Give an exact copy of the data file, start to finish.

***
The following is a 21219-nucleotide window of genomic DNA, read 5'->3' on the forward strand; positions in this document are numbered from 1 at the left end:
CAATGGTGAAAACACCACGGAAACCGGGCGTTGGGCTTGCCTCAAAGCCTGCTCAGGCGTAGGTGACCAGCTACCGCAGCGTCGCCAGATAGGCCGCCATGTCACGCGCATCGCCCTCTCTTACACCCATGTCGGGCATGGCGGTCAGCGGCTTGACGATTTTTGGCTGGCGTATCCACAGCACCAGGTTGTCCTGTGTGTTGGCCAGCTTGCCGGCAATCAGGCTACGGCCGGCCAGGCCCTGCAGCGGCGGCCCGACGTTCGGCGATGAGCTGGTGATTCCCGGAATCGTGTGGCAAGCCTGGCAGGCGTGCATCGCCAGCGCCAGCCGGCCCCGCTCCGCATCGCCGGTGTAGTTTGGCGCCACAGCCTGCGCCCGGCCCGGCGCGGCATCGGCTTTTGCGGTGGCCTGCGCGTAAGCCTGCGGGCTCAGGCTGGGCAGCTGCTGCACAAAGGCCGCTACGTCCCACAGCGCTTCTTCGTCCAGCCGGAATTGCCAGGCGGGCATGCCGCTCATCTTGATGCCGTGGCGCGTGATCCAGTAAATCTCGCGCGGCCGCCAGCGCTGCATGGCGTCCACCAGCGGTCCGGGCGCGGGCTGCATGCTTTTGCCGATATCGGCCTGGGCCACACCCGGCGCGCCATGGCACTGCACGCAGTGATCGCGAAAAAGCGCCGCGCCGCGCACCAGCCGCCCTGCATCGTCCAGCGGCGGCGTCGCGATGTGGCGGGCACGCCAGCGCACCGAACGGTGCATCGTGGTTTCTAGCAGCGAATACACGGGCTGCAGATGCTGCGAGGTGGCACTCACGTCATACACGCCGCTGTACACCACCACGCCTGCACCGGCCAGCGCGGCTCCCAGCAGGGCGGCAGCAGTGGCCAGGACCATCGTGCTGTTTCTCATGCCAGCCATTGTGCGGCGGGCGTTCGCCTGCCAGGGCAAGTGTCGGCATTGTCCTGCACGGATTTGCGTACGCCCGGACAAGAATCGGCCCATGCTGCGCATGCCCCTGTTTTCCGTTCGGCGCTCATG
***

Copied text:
The following is a 21219-nucleotide window of genomic DNA, read 5'->3' on the forward strand; positions in this document are numbered from 1 at the left end:
CAATGGTGAAAACACCACGGAAACCGGGCGTTGGGCTTGCCTCAAAGCCTGCTCAGGCGTAGGTGACCAGCTACCGCAGCGTCGCCAGATAGGCCGCCATGTCACGCGCATCGCCCTCTCTTACACCCATGTCGGGCATGGCGGTCAGCGGCTTGACGATTTTTGGCTGGCGTATCCACAGCACCAGGTTGTCCTGTGTGTTGGCCAGCTTGCCGGCAATCAGGCTACGGCCGGCCAGGCCCTGCAGCGGCGGCCCGACGTTCGGCGATGAGCTGGTGATTCCCGGAATCGTGTGGCAAGCCTGGCAGGCGTGCATCGCCAGCGCCAGCCGGCCCCGCTCCGCATCGCCGGTGTAGTTTGGCGCCACAGCCTGCGCCCGGCCCGGCGCGGCATCGGCTTTTGCGGTGGCCTGCGCGTAAGCCTGCGGGCTCAGGCTGGGCAGCTGCTGCACAAAGGCCGCTACGTCCCACAGCGCTTCTTCGTCCAGCCGGAATTGCCAGGCGGGCATGCCGCTCATCTTGATGCCGTGGCGCGTGATCCAGTAAATCTCGCGCGGCCGCCAGCGCTGCATGGCGTCCACCAGCGGTCCGGGCGCGGGCTGCATGCTTTTGCCGATATCGGCCTGGGCCACACCCGGCGCGCCATGGCACTGCACGCAGTGATCGCGAAAAAGCGCCGCGCCGCGCACCAGCCGCCCTGCATCGTCCAGCGGCGGCGTCGCGATGTGGCGGGCACGCCAGCGCACCGAACGGTGCATCGTGGTTTCTAGCAGCGAATACACGGGCTGCAGATGCTGCGAGGTGGCACTCACGTCATACACGCCGCTGTACACCACCACGCCTGCACCGGCCAGCGCGGCTCCCAGCAGGGCGGCAGCAGTGGCCAGGACCATCGTGCTGTTTCTCATGCCAGCCATTGTGCGGCGGGCGTTCGCCTGCCAGGGCAAGTGTCGGCATTGTCCTGCACGGATTTGCGTACGCCCGGACAAGAATCGGCCCATGCTGCGCATGCCCCTGTTTTCCGTTCGGCGCTCATG